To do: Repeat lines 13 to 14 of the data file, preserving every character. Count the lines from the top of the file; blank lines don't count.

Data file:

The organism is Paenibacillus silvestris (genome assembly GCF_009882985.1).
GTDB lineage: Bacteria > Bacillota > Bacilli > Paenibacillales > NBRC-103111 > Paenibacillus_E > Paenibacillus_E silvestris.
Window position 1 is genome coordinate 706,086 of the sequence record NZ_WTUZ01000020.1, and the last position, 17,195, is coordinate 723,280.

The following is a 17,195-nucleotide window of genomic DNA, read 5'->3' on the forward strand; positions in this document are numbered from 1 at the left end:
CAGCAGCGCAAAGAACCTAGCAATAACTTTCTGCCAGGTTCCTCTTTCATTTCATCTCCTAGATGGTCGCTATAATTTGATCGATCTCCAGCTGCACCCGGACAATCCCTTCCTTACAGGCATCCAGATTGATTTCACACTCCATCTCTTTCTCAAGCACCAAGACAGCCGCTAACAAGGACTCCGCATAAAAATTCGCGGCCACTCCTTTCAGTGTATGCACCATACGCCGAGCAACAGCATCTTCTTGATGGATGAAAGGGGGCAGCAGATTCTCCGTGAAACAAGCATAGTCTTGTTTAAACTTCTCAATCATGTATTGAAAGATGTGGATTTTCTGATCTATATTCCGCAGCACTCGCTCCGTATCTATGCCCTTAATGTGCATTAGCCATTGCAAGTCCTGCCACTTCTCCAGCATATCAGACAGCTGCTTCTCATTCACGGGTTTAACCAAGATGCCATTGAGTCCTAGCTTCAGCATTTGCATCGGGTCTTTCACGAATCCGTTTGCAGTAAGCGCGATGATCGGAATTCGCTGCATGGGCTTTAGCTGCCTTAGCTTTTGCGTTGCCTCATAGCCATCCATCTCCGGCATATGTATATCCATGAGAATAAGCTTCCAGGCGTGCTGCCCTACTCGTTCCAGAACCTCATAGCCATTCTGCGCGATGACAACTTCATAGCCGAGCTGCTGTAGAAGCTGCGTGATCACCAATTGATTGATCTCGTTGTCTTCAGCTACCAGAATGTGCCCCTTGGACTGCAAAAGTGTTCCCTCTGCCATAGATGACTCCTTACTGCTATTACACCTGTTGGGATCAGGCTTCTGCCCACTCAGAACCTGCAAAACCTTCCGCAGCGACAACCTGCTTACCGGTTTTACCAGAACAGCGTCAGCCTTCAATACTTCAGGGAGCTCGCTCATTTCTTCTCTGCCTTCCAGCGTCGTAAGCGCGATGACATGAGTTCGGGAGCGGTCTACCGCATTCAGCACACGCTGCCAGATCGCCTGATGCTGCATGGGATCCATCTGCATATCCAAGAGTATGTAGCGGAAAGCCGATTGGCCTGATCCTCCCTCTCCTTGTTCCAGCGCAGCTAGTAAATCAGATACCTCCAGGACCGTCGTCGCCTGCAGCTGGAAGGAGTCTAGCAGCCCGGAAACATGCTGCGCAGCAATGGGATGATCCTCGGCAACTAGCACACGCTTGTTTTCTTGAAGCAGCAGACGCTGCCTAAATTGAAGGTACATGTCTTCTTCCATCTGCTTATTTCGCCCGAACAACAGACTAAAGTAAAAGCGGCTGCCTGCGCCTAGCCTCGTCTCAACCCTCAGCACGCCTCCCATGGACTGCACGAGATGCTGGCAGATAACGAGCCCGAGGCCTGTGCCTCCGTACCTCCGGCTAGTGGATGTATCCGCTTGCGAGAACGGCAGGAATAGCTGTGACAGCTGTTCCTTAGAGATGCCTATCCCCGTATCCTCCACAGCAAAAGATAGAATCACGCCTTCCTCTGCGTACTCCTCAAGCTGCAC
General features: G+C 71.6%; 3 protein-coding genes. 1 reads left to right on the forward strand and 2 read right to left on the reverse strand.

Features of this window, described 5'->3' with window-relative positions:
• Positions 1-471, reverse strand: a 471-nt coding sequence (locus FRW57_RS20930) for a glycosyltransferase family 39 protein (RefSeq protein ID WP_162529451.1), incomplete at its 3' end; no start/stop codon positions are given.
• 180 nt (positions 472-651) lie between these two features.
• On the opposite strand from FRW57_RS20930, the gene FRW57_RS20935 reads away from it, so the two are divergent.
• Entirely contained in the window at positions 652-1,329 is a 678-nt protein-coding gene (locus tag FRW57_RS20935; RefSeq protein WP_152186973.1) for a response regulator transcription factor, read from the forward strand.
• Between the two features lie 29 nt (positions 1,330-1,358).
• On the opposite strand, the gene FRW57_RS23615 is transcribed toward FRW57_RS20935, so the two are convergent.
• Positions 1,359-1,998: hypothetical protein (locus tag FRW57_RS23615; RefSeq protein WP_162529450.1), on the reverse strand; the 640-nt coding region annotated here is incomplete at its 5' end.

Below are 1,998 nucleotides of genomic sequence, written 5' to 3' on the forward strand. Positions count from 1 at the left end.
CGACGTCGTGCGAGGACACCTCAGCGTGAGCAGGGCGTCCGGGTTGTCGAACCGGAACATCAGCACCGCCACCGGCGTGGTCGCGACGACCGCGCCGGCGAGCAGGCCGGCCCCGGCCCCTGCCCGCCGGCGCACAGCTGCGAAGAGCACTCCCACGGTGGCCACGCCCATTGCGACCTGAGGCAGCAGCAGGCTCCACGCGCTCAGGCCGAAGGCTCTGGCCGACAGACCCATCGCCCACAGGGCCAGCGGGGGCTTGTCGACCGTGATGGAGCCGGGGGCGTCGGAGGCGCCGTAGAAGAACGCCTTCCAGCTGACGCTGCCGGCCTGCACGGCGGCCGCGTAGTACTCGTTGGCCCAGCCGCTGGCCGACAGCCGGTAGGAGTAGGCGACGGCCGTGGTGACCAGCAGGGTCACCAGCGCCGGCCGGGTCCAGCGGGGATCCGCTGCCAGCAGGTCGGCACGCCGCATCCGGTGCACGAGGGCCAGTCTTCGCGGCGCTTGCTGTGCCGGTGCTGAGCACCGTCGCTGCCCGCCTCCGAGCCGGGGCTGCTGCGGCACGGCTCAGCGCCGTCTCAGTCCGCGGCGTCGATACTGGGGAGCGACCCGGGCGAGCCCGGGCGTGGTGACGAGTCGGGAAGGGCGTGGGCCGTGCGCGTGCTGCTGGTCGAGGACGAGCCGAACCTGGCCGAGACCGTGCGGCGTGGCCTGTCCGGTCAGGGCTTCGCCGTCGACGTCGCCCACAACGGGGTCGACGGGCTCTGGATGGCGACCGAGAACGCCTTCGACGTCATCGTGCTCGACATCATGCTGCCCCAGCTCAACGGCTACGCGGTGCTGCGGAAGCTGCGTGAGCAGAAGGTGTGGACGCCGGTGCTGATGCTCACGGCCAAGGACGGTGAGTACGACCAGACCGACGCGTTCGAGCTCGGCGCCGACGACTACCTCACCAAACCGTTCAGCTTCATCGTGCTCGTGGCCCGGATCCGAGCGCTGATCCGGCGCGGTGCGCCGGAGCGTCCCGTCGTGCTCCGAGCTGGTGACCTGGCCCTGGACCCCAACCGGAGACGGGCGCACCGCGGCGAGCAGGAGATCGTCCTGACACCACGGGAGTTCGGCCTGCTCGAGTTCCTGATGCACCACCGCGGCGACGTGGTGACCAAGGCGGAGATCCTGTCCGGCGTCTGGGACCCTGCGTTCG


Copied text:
• On the opposite strand, the gene FRW57_RS23615 is transcribed toward FRW57_RS20935, so the two are convergent.
• Positions 1,359-1,998: hypothetical protein (locus tag FRW57_RS23615; RefSeq protein WP_162529450.1), on the reverse strand; the 640-nt coding region annotated here is incomplete at its 5' end.